Racing in China


By Chris Neisen

Earlier this month, I competed in my first-ever UCI cyclocross races in China. My eight-day journey started in Beijing and took me to China’s southern-most tropical island of Hainan. I competed in two races in the Qiansen Trophy Cyclocross Festival. As a member of the JAM/NCC/Vittoria development team, I was invited on the trip by the Chinese race organizers, who paid for most of my expenses. Here’s a list of my favorite things about China.

  1. Finding little bits of the rest of the world in faraway China, like the Keanu Reeves clothing store.
  2. The culture. Visiting China was like visiting another planet with weird stuff around every corner: motorbike moving vans, lettuce clotheslines and belly shirts.
  3. Pandas.
  4. Food. I was there to race bikes but would go back just for the food.
  5. The bike racing was amazing. Race organizers prepared every little detail to a science.
  6. Chinese history is way cooler than ours.
  7. Surviving an attack of some random stinging creature.
  8. The Chinese language. In order to communicate, I had to be creative by using hand gestures, drawings and charades. But just like in a bike race, those barriers were crossed.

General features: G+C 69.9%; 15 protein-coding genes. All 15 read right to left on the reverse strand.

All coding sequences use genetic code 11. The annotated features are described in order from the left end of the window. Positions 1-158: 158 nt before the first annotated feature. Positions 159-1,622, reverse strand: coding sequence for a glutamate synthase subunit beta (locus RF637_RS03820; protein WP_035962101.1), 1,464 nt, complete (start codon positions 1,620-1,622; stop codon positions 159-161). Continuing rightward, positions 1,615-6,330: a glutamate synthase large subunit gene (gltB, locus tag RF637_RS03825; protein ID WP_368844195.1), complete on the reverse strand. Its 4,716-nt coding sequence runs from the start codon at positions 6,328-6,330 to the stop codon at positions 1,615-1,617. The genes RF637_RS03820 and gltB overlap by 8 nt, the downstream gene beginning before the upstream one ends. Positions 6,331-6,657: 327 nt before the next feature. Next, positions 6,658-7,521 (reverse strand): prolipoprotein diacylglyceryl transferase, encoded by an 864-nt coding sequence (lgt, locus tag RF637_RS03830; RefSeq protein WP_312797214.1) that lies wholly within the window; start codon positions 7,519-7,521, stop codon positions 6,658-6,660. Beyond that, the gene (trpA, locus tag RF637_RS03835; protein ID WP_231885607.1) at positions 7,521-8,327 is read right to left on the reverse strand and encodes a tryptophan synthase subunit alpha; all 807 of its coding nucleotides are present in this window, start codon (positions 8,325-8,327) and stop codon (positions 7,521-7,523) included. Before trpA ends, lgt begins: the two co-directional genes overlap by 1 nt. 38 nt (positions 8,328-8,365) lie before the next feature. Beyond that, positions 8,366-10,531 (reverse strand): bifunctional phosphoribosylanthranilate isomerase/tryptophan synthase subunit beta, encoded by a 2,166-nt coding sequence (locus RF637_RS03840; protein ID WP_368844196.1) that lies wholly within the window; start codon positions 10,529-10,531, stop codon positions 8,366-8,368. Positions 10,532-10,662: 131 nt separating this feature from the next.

Chris Neisen was greeted by Chinese race ambassadors at the airport near Changsha.

Chris Neisen was greeted by Chinese race ambassadors at the airport near Changsha.


Want to race in China? Here are a few tips for your travel.

First, do it! If you’re planning on racing in China, it is a complicated process but worth it.  Get your passports and visas as soon as possible. Avoid my rookie mistake of rushing at the last minute.

Second, make sure your equipment is ready for travel.

Third, bring a bike pump! Also, bring tools or anything else that you’ll need. What you bring is what you have to work with. The second race is on a remote island.

Fourth, meet new people and learn from them. You are racing, eating and traveling around with some of the most talented cyclists in the world, including world champions.

Fifth, take it all in. I walked around Beijing and explored the city to see as much as possible.

Lastly, thank the people at JAM Fund and all its sponsors for supporting this kick-butt program that gives committed cyclists the opportunity to pursue their dream and experience lessons that will last a lifetime.

Thank you for following my journey to China. If you have any questions about the Qiansen Trophy Cup or want more details about making the trip yourself, let me know.